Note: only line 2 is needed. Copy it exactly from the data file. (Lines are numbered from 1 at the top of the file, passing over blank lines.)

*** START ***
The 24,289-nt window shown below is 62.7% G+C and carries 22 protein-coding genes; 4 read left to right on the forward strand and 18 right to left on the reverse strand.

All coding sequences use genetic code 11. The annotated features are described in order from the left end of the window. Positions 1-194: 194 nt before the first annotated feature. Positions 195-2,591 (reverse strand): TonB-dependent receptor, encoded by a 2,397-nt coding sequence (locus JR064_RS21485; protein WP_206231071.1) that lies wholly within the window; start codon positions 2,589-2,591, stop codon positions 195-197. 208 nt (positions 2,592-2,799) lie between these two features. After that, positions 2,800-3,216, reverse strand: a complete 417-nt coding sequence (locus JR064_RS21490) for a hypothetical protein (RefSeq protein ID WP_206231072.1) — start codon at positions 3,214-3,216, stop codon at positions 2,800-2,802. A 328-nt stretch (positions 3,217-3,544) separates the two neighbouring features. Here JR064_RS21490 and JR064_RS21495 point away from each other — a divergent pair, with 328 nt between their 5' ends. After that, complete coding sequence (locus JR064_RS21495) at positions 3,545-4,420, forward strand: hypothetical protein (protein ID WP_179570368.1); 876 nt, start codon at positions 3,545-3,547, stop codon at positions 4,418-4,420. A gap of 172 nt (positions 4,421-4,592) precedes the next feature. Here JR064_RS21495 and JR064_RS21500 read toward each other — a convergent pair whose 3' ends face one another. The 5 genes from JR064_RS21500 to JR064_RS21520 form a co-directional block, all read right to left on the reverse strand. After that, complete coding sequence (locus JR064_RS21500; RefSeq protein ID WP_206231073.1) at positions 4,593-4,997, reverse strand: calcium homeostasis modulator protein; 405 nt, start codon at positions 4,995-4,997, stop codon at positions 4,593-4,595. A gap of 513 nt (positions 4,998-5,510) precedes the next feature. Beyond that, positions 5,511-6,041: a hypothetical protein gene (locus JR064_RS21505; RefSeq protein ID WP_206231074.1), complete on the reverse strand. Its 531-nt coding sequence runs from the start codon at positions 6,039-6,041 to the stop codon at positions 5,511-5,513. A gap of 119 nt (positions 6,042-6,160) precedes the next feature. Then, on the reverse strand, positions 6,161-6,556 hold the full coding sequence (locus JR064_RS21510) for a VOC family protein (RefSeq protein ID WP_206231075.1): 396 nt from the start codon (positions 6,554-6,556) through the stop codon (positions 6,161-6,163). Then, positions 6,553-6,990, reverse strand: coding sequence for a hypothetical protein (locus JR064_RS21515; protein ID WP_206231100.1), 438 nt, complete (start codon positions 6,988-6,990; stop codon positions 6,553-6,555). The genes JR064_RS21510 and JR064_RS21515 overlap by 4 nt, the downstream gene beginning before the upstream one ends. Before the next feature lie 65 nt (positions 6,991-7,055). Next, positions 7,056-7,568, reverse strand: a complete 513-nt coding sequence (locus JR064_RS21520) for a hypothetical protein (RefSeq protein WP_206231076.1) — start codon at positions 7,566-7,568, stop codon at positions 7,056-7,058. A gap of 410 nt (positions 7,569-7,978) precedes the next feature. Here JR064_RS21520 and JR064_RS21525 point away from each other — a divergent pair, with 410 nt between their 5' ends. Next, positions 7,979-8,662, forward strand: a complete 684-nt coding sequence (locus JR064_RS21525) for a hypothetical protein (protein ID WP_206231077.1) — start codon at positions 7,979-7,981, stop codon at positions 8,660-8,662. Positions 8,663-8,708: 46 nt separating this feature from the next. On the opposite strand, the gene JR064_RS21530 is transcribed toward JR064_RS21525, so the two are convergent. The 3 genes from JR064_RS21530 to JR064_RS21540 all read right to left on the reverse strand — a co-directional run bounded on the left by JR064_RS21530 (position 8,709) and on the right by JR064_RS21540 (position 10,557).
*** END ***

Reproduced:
All coding sequences use genetic code 11. The annotated features are described in order from the left end of the window. Positions 1-194: 194 nt before the first annotated feature. Positions 195-2,591 (reverse strand): TonB-dependent receptor, encoded by a 2,397-nt coding sequence (locus JR064_RS21485; protein WP_206231071.1) that lies wholly within the window; start codon positions 2,589-2,591, stop codon positions 195-197. 208 nt (positions 2,592-2,799) lie between these two features. After that, positions 2,800-3,216, reverse strand: a complete 417-nt coding sequence (locus JR064_RS21490) for a hypothetical protein (RefSeq protein ID WP_206231072.1) — start codon at positions 3,214-3,216, stop codon at positions 2,800-2,802. A 328-nt stretch (positions 3,217-3,544) separates the two neighbouring features. Here JR064_RS21490 and JR064_RS21495 point away from each other — a divergent pair, with 328 nt between their 5' ends. After that, complete coding sequence (locus JR064_RS21495) at positions 3,545-4,420, forward strand: hypothetical protein (protein ID WP_179570368.1); 876 nt, start codon at positions 3,545-3,547, stop codon at positions 4,418-4,420. A gap of 172 nt (positions 4,421-4,592) precedes the next feature. Here JR064_RS21495 and JR064_RS21500 read toward each other — a convergent pair whose 3' ends face one another. The 5 genes from JR064_RS21500 to JR064_RS21520 form a co-directional block, all read right to left on the reverse strand. After that, complete coding sequence (locus JR064_RS21500; RefSeq protein ID WP_206231073.1) at positions 4,593-4,997, reverse strand: calcium homeostasis modulator protein; 405 nt, start codon at positions 4,995-4,997, stop codon at positions 4,593-4,595. A gap of 513 nt (positions 4,998-5,510) precedes the next feature. Beyond that, positions 5,511-6,041: a hypothetical protein gene (locus JR064_RS21505; RefSeq protein ID WP_206231074.1), complete on the reverse strand. Its 531-nt coding sequence runs from the start codon at positions 6,039-6,041 to the stop codon at positions 5,511-5,513. A gap of 119 nt (positions 6,042-6,160) precedes the next feature. Then, on the reverse strand, positions 6,161-6,556 hold the full coding sequence (locus JR064_RS21510) for a VOC family protein (RefSeq protein ID WP_206231075.1): 396 nt from the start codon (positions 6,554-6,556) through the stop codon (positions 6,161-6,163). Then, positions 6,553-6,990, reverse strand: coding sequence for a hypothetical protein (locus JR064_RS21515; protein ID WP_206231100.1), 438 nt, complete (start codon positions 6,988-6,990; stop codon positions 6,553-6,555). The genes JR064_RS21510 and JR064_RS21515 overlap by 4 nt, the downstream gene beginning before the upstream one ends. Before the next feature lie 65 nt (positions 6,991-7,055). Next, positions 7,056-7,568, reverse strand: a complete 513-nt coding sequence (locus JR064_RS21520) for a hypothetical protein (RefSeq protein WP_206231076.1) — start codon at positions 7,566-7,568, stop codon at positions 7,056-7,058. A gap of 410 nt (positions 7,569-7,978) precedes the next feature. Here JR064_RS21520 and JR064_RS21525 point away from each other — a divergent pair, with 410 nt between their 5' ends. Next, positions 7,979-8,662, forward strand: a complete 684-nt coding sequence (locus JR064_RS21525) for a hypothetical protein (protein ID WP_206231077.1) — start codon at positions 7,979-7,981, stop codon at positions 8,660-8,662. Positions 8,663-8,708: 46 nt separating this feature from the next. On the opposite strand, the gene JR064_RS21530 is transcribed toward JR064_RS21525, so the two are convergent. The 3 genes from JR064_RS21530 to JR064_RS21540 all read right to left on the reverse strand — a co-directional run bounded on the left by JR064_RS21530 (position 8,709) and on the right by JR064_RS21540 (position 10,557).